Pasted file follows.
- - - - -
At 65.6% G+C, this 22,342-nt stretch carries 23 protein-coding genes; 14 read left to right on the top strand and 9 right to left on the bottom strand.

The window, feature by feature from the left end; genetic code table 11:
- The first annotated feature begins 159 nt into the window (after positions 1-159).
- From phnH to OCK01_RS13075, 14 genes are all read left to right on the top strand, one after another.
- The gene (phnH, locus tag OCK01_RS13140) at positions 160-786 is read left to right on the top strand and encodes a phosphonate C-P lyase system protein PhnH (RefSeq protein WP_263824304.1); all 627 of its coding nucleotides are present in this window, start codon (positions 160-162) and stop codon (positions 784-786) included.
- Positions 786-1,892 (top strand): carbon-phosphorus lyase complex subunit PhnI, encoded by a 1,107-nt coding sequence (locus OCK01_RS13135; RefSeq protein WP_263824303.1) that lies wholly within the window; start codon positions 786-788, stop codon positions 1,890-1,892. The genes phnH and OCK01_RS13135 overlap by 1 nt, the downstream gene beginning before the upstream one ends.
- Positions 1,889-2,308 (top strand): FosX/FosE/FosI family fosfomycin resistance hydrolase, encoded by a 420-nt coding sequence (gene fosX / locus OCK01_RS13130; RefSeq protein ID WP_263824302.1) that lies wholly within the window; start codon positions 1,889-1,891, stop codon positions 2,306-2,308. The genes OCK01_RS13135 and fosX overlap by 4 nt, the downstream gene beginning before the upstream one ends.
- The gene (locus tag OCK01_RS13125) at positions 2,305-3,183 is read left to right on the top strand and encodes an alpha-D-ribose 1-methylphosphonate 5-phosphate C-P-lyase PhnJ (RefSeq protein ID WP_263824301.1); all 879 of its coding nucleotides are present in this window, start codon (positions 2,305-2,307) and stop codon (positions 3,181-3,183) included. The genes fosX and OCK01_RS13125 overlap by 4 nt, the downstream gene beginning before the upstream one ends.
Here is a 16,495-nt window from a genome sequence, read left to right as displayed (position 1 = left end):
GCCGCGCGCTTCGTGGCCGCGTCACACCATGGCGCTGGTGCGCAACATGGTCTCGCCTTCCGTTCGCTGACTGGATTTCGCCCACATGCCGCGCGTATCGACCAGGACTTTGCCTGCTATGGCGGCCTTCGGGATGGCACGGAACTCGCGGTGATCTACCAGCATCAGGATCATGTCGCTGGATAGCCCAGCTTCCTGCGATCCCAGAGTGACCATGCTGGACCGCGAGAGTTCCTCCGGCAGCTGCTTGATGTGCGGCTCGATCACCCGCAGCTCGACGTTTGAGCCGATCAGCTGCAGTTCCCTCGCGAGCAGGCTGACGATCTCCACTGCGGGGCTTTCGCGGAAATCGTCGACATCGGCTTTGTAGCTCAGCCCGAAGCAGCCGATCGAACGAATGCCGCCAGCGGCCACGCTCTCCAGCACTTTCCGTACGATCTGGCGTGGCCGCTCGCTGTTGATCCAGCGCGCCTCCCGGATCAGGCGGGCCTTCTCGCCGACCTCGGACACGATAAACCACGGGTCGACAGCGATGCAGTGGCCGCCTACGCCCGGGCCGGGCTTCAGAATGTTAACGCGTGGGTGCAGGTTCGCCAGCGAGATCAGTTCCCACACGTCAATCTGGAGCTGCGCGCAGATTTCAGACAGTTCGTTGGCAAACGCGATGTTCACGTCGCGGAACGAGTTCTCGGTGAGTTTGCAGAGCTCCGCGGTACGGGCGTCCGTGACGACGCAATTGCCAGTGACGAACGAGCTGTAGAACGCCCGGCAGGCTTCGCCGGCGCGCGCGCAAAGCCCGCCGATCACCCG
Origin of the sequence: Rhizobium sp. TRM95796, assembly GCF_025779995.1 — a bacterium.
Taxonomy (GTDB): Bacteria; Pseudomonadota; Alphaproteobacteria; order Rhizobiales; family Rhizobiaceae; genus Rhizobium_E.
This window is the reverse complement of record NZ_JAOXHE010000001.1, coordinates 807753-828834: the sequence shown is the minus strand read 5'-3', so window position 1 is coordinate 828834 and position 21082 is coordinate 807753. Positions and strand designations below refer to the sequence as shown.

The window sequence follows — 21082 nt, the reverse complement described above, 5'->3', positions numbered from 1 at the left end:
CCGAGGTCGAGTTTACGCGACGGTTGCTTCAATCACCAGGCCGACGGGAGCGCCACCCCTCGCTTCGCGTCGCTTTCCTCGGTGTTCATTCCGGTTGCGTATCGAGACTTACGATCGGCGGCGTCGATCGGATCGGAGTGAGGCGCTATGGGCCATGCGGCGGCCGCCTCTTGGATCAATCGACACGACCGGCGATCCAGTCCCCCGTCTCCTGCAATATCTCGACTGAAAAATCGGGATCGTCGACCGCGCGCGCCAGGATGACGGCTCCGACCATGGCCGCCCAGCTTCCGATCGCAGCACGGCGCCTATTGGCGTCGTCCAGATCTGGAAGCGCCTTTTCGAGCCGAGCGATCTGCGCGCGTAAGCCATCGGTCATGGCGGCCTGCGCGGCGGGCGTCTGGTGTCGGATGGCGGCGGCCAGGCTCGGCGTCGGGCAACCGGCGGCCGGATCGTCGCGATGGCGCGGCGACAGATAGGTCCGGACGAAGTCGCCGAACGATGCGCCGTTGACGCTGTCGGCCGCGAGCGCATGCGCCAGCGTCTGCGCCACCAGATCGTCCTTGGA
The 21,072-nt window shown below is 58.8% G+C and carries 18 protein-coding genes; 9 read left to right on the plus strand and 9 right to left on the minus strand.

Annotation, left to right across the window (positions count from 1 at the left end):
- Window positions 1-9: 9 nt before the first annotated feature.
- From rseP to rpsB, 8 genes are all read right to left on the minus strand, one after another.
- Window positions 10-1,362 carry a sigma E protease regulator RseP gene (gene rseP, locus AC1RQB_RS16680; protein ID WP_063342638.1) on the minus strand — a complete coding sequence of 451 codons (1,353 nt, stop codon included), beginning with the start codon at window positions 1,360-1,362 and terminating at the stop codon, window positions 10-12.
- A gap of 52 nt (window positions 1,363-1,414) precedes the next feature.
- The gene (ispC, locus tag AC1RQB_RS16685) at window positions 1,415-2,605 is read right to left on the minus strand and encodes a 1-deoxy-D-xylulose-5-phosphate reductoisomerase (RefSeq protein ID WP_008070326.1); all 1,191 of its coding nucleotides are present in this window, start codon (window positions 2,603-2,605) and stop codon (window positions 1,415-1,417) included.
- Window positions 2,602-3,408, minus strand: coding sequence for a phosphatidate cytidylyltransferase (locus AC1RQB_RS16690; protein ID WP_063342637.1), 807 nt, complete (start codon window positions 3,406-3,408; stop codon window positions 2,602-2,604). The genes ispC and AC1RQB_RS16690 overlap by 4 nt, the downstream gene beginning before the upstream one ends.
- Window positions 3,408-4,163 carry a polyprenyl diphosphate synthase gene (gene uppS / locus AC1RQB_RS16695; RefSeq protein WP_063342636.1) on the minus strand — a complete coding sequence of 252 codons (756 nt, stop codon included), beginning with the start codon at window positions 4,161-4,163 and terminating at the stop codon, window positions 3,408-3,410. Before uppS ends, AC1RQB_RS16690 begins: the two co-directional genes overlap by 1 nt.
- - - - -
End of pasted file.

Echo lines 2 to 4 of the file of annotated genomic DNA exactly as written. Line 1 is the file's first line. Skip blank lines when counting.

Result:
The window, feature by feature from the left end; genetic code table 11:
- The first annotated feature begins 159 nt into the window (after positions 1-159).
- From phnH to OCK01_RS13075, 14 genes are all read left to right on the top strand, one after another.